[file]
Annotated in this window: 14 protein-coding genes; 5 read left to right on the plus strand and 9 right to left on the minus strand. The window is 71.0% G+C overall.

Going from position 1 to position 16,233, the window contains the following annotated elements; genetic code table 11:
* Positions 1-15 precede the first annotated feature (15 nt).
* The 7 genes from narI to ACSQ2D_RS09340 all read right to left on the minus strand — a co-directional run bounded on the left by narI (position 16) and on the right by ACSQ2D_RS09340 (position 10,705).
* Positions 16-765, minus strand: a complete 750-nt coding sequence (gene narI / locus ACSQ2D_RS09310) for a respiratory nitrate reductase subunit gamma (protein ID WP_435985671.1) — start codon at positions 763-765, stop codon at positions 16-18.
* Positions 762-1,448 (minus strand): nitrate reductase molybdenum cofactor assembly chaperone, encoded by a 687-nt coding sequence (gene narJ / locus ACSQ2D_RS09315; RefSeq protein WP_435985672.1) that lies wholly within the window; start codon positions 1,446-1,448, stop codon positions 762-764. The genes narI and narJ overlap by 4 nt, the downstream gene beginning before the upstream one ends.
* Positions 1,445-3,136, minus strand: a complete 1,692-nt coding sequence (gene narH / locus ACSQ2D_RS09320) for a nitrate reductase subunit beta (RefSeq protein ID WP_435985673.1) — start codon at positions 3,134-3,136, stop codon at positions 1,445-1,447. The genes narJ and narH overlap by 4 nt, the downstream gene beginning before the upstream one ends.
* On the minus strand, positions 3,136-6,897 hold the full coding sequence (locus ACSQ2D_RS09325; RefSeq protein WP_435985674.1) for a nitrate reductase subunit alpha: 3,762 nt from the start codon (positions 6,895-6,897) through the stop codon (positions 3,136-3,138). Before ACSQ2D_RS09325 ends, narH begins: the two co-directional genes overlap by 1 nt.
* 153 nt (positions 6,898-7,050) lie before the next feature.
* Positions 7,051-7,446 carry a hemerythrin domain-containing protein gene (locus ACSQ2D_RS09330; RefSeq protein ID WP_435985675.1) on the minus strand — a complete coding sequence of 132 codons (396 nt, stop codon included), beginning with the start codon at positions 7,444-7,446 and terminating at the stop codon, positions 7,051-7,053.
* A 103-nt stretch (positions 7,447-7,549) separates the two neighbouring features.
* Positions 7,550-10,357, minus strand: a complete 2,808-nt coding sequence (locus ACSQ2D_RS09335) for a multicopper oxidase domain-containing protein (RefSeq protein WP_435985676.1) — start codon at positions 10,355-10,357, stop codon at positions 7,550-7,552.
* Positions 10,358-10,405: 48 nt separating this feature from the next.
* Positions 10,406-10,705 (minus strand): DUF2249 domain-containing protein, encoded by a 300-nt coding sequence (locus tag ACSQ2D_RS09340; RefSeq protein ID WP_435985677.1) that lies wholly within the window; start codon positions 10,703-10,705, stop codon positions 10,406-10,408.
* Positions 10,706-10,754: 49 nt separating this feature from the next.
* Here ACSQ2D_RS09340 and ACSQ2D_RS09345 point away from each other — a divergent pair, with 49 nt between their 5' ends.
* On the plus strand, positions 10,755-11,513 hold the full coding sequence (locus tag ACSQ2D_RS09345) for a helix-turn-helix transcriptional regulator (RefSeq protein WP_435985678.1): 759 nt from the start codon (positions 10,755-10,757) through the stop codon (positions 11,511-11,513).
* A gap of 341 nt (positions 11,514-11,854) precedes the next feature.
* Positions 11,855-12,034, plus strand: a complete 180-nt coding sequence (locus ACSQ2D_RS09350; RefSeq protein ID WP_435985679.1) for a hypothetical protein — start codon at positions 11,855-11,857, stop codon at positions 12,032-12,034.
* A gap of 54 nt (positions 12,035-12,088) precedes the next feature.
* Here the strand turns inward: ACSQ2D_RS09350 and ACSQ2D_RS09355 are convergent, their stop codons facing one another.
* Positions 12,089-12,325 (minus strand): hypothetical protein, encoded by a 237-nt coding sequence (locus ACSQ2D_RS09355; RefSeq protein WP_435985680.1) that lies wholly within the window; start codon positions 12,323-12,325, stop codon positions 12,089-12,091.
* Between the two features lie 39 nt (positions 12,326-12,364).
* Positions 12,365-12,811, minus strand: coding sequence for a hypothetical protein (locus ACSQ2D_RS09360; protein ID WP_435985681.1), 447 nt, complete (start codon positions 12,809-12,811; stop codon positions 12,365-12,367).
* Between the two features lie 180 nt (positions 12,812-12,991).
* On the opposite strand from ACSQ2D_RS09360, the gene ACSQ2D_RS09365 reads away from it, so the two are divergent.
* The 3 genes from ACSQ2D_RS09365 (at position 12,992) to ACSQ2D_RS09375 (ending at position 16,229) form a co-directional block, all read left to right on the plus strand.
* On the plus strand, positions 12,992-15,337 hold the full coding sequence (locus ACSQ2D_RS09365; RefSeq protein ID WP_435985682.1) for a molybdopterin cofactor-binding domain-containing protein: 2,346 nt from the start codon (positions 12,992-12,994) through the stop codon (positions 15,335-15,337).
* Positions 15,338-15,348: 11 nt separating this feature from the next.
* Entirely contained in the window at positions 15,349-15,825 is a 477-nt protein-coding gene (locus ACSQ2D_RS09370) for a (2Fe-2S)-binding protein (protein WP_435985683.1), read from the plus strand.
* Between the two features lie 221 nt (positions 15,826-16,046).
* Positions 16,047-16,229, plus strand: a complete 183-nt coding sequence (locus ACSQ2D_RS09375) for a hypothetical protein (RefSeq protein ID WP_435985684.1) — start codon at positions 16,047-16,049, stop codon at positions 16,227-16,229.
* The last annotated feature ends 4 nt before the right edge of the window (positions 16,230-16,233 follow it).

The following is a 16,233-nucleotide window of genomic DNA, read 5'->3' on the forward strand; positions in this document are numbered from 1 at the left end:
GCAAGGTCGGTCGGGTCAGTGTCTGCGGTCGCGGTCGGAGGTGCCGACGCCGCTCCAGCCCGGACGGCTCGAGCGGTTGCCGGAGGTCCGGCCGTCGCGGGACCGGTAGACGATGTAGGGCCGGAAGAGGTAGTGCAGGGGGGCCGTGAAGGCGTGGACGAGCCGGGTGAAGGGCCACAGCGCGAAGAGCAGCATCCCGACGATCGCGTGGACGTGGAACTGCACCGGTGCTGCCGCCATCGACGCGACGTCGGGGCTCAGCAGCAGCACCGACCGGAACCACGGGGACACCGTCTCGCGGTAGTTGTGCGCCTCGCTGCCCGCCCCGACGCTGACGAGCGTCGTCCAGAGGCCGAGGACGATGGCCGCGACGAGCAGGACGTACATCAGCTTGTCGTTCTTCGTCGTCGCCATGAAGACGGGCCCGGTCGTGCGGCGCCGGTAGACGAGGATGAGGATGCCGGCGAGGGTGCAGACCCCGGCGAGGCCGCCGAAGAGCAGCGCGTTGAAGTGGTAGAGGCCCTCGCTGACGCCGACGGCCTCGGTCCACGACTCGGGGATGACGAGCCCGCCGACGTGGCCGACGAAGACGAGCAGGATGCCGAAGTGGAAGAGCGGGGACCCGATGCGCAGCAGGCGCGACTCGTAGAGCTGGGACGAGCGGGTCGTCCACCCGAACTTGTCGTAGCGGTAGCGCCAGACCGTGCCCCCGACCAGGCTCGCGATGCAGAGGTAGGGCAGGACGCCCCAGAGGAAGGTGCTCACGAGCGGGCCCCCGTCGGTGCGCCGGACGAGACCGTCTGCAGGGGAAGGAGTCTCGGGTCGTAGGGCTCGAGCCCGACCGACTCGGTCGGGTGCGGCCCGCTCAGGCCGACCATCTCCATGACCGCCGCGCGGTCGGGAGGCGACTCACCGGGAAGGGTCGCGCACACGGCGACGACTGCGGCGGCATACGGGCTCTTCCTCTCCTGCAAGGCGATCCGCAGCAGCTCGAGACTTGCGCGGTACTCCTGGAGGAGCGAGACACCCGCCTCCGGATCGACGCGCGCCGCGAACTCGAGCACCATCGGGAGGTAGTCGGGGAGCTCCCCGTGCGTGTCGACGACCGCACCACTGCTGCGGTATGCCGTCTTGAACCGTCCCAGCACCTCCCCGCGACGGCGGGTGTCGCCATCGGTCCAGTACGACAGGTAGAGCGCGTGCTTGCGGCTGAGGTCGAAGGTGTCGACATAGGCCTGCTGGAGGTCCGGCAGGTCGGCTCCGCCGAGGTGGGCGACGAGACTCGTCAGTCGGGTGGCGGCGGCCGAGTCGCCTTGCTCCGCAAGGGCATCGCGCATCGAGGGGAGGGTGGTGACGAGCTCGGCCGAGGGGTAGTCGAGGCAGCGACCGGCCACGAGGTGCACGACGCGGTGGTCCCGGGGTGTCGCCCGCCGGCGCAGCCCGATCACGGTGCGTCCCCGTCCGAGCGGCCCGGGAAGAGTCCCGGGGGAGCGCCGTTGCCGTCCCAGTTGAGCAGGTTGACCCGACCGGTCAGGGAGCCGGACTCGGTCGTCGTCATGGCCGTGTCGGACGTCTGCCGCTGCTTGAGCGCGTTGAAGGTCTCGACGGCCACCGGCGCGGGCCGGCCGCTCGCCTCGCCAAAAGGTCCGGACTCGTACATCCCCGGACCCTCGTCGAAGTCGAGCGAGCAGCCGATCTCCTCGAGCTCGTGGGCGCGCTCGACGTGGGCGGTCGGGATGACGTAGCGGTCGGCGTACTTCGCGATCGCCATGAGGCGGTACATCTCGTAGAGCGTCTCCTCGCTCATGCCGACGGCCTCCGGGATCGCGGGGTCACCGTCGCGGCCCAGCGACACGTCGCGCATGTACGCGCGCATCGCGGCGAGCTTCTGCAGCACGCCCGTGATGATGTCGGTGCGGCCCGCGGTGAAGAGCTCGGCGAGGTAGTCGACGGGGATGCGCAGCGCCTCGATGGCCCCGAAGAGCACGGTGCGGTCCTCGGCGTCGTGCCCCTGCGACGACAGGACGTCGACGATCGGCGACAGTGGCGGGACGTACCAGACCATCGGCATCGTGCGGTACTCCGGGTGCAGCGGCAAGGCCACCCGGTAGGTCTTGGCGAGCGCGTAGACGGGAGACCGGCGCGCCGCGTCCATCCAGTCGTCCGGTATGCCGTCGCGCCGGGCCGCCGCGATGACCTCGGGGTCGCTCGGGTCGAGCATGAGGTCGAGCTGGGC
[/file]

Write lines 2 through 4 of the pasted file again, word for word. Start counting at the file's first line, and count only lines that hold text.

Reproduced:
Going from position 1 to position 16,233, the window contains the following annotated elements; genetic code table 11:
* Positions 1-15 precede the first annotated feature (15 nt).
* The 7 genes from narI to ACSQ2D_RS09340 all read right to left on the minus strand — a co-directional run bounded on the left by narI (position 16) and on the right by ACSQ2D_RS09340 (position 10,705).